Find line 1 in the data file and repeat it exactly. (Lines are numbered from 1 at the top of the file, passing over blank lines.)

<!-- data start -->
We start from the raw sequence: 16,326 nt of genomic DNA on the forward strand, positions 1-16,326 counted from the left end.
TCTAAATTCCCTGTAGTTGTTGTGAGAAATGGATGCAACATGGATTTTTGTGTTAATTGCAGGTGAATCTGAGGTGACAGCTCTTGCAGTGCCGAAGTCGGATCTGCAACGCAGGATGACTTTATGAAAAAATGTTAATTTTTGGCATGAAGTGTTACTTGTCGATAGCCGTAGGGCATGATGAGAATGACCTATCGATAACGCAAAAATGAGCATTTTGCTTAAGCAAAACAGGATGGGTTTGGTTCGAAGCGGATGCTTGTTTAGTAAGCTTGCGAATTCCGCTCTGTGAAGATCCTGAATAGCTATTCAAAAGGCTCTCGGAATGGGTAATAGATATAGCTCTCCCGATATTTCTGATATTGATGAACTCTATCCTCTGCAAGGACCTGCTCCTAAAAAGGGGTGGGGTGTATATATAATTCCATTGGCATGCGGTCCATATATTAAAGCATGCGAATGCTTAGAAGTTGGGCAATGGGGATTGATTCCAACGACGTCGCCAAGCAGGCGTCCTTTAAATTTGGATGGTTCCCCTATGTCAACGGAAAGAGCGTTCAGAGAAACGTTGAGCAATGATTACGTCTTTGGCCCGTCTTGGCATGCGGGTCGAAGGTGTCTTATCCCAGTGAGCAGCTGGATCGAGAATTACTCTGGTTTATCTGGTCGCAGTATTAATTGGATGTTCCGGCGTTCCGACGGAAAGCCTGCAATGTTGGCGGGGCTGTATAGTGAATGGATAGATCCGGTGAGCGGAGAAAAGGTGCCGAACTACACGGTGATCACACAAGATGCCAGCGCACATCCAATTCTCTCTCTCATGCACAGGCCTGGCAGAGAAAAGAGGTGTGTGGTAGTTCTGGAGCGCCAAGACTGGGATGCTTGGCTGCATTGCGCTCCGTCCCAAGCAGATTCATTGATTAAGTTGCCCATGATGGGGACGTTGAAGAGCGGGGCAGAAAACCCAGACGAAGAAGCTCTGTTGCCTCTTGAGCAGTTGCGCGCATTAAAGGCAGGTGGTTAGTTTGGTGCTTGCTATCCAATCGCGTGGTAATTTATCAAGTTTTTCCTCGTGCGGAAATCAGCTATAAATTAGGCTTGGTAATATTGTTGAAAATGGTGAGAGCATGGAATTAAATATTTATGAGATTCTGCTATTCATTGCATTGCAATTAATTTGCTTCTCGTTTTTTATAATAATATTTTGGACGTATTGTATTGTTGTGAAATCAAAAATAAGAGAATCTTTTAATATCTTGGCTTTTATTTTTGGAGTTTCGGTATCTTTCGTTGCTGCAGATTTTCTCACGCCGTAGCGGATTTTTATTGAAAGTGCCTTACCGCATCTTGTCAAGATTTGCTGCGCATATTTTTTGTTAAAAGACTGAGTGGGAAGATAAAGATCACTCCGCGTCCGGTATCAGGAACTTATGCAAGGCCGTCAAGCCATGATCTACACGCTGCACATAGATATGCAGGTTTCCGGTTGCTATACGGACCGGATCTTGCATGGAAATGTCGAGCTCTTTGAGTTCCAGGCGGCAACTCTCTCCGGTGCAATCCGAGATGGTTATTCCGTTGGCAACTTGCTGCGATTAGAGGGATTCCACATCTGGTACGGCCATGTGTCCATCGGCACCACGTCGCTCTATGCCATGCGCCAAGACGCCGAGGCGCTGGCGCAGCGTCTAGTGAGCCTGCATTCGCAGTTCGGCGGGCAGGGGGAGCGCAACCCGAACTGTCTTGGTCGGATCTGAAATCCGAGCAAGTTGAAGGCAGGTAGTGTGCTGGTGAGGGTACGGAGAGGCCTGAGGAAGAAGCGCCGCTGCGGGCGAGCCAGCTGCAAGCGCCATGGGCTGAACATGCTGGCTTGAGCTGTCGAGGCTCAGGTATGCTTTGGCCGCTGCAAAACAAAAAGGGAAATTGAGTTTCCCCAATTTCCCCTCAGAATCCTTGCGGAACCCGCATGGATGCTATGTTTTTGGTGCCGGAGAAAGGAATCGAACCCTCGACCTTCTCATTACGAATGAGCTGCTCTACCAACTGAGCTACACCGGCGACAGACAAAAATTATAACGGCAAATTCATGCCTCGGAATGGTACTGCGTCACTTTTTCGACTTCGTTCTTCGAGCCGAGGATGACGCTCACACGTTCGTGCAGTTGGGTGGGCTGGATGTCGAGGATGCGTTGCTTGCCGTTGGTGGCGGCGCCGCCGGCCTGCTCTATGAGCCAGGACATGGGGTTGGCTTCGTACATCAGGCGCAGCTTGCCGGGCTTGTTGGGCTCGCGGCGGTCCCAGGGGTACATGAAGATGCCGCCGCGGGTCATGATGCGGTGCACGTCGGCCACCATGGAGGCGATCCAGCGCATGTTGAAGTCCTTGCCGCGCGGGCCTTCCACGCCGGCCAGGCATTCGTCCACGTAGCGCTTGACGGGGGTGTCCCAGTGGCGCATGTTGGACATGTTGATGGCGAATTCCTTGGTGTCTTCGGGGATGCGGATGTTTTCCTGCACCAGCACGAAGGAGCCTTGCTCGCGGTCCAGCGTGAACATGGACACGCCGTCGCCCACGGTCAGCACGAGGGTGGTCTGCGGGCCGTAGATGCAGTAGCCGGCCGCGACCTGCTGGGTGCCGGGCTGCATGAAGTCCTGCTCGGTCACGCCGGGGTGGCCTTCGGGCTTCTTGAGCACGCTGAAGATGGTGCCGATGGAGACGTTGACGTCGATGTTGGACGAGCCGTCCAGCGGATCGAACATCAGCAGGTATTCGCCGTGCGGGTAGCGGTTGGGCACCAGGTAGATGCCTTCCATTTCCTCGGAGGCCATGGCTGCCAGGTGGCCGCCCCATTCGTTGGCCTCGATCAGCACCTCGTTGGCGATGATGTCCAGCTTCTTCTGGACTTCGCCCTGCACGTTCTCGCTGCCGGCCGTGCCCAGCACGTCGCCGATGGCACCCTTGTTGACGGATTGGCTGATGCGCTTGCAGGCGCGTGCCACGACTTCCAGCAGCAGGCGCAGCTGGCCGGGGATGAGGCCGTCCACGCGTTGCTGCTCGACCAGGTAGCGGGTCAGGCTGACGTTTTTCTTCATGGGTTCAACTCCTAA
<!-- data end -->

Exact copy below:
We start from the raw sequence: 16,326 nt of genomic DNA on the forward strand, positions 1-16,326 counted from the left end.